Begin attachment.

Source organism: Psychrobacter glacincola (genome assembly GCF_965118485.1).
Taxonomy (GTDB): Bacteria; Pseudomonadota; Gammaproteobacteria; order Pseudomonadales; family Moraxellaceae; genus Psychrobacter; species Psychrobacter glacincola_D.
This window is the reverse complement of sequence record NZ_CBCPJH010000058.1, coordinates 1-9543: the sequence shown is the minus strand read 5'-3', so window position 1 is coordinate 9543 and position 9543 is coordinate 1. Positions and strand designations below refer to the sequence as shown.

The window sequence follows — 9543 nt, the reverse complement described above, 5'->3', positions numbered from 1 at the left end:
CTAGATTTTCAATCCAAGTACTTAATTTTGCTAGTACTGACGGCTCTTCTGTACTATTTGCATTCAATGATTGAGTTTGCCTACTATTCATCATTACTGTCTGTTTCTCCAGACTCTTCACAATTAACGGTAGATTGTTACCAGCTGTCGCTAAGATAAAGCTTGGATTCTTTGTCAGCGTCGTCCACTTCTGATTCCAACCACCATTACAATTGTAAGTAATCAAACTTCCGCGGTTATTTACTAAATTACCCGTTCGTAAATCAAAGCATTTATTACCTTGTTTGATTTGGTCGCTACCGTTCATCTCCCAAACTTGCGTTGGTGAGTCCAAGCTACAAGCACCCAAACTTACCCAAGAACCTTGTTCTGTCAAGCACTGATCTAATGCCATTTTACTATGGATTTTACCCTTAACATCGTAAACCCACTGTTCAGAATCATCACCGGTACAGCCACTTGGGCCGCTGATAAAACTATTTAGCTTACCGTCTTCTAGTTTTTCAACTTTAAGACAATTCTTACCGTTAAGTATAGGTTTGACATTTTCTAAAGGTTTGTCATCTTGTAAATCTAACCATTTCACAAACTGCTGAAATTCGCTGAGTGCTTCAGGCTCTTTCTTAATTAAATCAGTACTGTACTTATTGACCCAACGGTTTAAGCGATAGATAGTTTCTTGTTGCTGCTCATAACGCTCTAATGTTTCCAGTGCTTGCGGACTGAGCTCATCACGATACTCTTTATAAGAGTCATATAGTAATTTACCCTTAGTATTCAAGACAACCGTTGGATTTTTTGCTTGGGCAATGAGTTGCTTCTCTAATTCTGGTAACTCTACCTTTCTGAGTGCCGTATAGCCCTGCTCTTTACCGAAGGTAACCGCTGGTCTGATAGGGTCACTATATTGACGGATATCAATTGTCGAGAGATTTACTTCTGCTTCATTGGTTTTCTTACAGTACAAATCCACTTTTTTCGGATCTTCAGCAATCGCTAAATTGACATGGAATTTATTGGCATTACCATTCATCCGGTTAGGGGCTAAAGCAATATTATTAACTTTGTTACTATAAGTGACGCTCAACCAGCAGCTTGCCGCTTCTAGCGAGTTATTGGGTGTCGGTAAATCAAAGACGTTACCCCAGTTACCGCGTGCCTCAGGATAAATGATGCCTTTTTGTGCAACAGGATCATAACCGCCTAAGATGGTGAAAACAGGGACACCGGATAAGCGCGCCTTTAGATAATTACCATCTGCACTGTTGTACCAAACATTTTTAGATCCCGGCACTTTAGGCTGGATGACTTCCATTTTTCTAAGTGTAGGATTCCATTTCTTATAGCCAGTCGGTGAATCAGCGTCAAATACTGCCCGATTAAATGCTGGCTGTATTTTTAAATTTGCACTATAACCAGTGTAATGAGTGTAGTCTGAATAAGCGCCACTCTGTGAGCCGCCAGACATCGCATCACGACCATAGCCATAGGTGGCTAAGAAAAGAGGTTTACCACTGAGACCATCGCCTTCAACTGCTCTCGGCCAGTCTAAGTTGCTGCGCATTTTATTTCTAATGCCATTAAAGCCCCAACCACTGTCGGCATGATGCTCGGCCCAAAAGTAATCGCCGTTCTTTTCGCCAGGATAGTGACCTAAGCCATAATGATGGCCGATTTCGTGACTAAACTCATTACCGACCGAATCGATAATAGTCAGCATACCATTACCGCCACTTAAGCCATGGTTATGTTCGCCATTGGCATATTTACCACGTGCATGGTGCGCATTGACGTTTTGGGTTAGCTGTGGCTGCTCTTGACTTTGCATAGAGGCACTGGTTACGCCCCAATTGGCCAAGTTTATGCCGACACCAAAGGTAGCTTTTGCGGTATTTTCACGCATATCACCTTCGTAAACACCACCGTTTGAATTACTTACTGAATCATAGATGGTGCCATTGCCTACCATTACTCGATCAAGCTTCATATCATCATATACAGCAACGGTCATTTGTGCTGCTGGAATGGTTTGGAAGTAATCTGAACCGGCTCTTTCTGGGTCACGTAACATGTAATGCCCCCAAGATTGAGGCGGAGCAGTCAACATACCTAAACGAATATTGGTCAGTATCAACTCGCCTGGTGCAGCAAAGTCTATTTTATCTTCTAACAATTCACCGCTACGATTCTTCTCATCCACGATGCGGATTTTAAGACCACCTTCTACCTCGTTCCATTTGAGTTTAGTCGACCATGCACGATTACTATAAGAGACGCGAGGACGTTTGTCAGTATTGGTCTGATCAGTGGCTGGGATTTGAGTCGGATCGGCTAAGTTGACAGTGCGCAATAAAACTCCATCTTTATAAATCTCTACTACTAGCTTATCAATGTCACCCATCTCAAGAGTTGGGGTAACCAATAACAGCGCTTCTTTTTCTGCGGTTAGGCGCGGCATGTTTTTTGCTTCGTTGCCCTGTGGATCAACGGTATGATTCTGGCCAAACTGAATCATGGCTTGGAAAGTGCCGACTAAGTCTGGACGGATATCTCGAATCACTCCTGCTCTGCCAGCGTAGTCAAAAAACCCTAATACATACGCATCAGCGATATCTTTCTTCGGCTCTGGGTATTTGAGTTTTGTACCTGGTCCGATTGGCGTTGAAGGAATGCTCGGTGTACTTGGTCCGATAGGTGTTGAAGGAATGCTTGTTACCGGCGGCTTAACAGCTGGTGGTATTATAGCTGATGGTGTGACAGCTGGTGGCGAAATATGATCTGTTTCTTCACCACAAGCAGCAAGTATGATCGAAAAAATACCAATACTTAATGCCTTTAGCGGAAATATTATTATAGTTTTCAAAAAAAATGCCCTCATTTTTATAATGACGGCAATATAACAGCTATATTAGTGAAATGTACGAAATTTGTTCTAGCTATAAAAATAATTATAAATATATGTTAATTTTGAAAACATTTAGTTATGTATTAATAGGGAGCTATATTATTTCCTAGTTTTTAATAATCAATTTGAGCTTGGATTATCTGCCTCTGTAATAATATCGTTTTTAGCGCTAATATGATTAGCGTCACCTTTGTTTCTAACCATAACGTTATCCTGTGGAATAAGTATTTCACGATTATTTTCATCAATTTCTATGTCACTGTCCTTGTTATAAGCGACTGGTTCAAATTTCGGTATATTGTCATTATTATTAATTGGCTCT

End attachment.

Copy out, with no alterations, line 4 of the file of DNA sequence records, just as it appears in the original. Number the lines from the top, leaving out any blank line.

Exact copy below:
The window sequence follows — 9543 nt, the reverse complement described above, 5'->3', positions numbered from 1 at the left end: